5. Memory and Intelligence Investigates how we remember and studies the intellectual processes that our intelligence makes possible.

6. Motivation and Emotion Looks at the reasons for our behavior—at our motives and emotions.

7. Human Development Is concerned with the significant changes that transpire between birth and death, and with the forces that drive these changes.

8. Personality Examines human individuality and tries to understand how each of us is different and unique—and at the same time, how we share certain characteristics that define our humanity.

9. Psychological Disorders and Therapies Tries to understand mental and emotional disorders and searches for therapies to alleviate them.

10. Social Psychology Looks at relationships among individuals and at the enormous power of social influences.

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CHAPTER 1Main Points

It is important to note that even though our con- sideration of human behavior and thinking—the subject of psychology—is divided into separate topics, in the end, it is less the individual topics in which we are interested than the whole: We should not lose sight of the fact that the puzzle psychol- ogy is gnawing at involves the entire person.

Main Points 1. What Is Psychology? Psychology is

concerned with all that affects human behavior, thought, and emotion: It is the science that studies behavior and mental processes. About half of all psychologists are clinical psychologists; other divisions include counseling, industrial/organiza- tional, school, educational, developmental, experimental, and many others.

2. The Beginnings of Psychology: Psychol- ogy had its origins in Greek philosophy (psyche is Greek for “soul”; logos, for “study”), was profoundly affected by medi- cal discoveries, and borrowed its scientific methodology from Newtonian phys- ics. Its more recent origins date to Wundt’s psychological laboratory (1879) and his followers who established the structuralist school, William James’s functional- ism, Watson and Skinner’s behaviorism, Freud’s psychodynamics, and the influences of cognitivism and humanism.

3. Principles of Science: Science is an attitude that insists on precision and repli- cability, as well as a collection of methods to maximize the validity of conclu- sions. The five steps of the scientific method are (1) ask the question; (2) develop a hypothesis; (3) collect observations; (4) test the hypothesis; and (5) reach and share a conclusion.

4. Sources of Psychological Information: Observation is the source of knowledge in all sciences. Psychological investigations can be descriptive (describe charac- teristics of individuals or groups) or more experimental. Longitudinal studies look at the same individual(s) at different times; cross-sectional studies look at different groups at the same point in time. Descriptive research can be based on observation that occurs in natural surroundings (naturalistic) or in more con- trived environments such as laboratories. It can be based on observations of a single individual or unit (a case study) or of larger groups (a survey). Correlational studies try to discover relationships between variables but cannot prove causa- tion (the correlation fallacy). Experiments allow investigators to control independent variables to determine their effects on dependent variables. In an ex post facto study, investigators don’t assign participants to groups and don’t manipulate indepen- dent variables.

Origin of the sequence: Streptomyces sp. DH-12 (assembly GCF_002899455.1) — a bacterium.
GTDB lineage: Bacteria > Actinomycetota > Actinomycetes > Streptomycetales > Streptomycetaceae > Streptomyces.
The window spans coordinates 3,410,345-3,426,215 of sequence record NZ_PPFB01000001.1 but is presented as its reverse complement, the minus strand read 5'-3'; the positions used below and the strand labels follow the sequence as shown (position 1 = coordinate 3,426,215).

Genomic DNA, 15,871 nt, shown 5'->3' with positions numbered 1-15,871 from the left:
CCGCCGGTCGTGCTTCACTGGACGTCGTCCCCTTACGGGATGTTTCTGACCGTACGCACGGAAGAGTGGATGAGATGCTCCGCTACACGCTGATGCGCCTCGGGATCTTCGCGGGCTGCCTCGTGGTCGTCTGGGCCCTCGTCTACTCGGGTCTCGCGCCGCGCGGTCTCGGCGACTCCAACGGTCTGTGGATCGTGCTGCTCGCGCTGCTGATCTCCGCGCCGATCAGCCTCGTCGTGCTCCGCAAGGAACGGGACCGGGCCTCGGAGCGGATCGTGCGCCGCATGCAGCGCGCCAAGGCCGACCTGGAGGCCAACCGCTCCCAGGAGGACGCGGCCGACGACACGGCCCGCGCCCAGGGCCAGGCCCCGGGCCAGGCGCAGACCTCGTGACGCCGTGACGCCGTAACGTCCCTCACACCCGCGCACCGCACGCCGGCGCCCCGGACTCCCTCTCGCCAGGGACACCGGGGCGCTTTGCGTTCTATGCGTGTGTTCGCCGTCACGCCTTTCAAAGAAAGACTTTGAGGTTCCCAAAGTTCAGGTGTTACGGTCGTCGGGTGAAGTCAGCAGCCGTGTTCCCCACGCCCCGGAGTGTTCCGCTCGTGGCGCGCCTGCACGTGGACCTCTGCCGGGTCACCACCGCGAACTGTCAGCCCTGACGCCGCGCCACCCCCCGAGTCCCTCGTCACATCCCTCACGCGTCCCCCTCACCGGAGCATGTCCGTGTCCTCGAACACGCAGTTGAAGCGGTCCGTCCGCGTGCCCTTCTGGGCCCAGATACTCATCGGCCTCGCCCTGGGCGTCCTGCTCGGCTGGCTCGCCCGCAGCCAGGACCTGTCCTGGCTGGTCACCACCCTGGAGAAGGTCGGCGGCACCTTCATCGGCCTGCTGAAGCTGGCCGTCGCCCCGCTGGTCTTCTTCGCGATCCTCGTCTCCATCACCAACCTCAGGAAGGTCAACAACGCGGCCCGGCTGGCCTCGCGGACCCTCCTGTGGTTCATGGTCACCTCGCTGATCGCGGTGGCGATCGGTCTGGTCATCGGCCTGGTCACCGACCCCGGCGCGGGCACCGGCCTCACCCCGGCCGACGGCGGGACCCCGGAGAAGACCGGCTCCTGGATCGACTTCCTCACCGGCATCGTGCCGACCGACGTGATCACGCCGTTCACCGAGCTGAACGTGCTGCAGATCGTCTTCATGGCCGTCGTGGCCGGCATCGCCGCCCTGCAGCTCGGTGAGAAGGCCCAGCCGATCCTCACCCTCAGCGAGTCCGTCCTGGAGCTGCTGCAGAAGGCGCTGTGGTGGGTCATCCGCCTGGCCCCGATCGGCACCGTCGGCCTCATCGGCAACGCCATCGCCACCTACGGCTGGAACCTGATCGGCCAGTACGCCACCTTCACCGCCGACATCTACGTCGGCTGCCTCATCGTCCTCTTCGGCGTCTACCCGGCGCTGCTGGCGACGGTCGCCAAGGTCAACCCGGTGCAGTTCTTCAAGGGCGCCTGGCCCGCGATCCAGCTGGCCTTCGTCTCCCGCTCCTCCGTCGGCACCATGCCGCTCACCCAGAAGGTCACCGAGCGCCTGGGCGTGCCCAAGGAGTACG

5. Cautions in Interpreting Psychological Research: Single-blind and double- blind procedures (where the examiners, the subjects, or both don’t know who

It’s a complex puzzle psychology is working on. These researchers are mistaken if they think it involves only the head.

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CHAPTER 1Main Points

members of the experimental group are) are used to safeguard against experi- menter and subject bias. To be able to generalize findings, the experimenter must study a sample representative of the population to which generalizations are to be made (often randomly selected for that reason). Psychological research can also be affected by problems of subject dishonesty, memory distortions, conceptual confusion, and the tendency to assume that if two events are correlated, one must have caused the other.

6. Philosophical Issues and Psychological Controversy: Psychological research is based on a number of sometimes controversial assumptions (nature vs. nurture, determinism vs. free will). The end result is a number of different theories and beliefs about human behavior.